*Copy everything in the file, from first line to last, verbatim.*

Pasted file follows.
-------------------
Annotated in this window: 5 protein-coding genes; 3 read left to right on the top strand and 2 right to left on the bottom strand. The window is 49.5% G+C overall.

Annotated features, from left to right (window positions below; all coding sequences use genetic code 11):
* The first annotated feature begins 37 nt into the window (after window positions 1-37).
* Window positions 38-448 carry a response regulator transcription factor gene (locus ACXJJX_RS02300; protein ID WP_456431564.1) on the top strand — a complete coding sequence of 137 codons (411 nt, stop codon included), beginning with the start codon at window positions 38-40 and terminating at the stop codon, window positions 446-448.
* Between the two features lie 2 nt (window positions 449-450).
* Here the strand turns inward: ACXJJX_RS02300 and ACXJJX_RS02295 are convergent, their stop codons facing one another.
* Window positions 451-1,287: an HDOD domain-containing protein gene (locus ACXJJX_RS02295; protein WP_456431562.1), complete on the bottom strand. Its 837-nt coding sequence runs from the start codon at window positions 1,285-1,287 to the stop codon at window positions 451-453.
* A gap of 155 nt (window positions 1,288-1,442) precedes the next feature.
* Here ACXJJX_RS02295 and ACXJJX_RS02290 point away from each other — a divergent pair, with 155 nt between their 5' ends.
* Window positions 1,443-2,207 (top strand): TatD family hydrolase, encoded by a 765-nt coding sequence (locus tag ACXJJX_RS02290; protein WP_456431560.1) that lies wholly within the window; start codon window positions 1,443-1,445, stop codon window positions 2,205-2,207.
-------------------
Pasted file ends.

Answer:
Annotated in this window: 5 protein-coding genes; 3 read left to right on the top strand and 2 right to left on the bottom strand. The window is 49.5% G+C overall.

Annotated features, from left to right (window positions below; all coding sequences use genetic code 11):
* The first annotated feature begins 37 nt into the window (after window positions 1-37).
* Window positions 38-448 carry a response regulator transcription factor gene (locus ACXJJX_RS02300; protein ID WP_456431564.1) on the top strand — a complete coding sequence of 137 codons (411 nt, stop codon included), beginning with the start codon at window positions 38-40 and terminating at the stop codon, window positions 446-448.
* Between the two features lie 2 nt (window positions 449-450).
* Here the strand turns inward: ACXJJX_RS02300 and ACXJJX_RS02295 are convergent, their stop codons facing one another.
* Window positions 451-1,287: an HDOD domain-containing protein gene (locus ACXJJX_RS02295; protein WP_456431562.1), complete on the bottom strand. Its 837-nt coding sequence runs from the start codon at window positions 1,285-1,287 to the stop codon at window positions 451-453.
* A gap of 155 nt (window positions 1,288-1,442) precedes the next feature.
* Here ACXJJX_RS02295 and ACXJJX_RS02290 point away from each other — a divergent pair, with 155 nt between their 5' ends.
* Window positions 1,443-2,207 (top strand): TatD family hydrolase, encoded by a 765-nt coding sequence (locus tag ACXJJX_RS02290; protein WP_456431560.1) that lies wholly within the window; start codon window positions 1,443-1,445, stop codon window positions 2,205-2,207.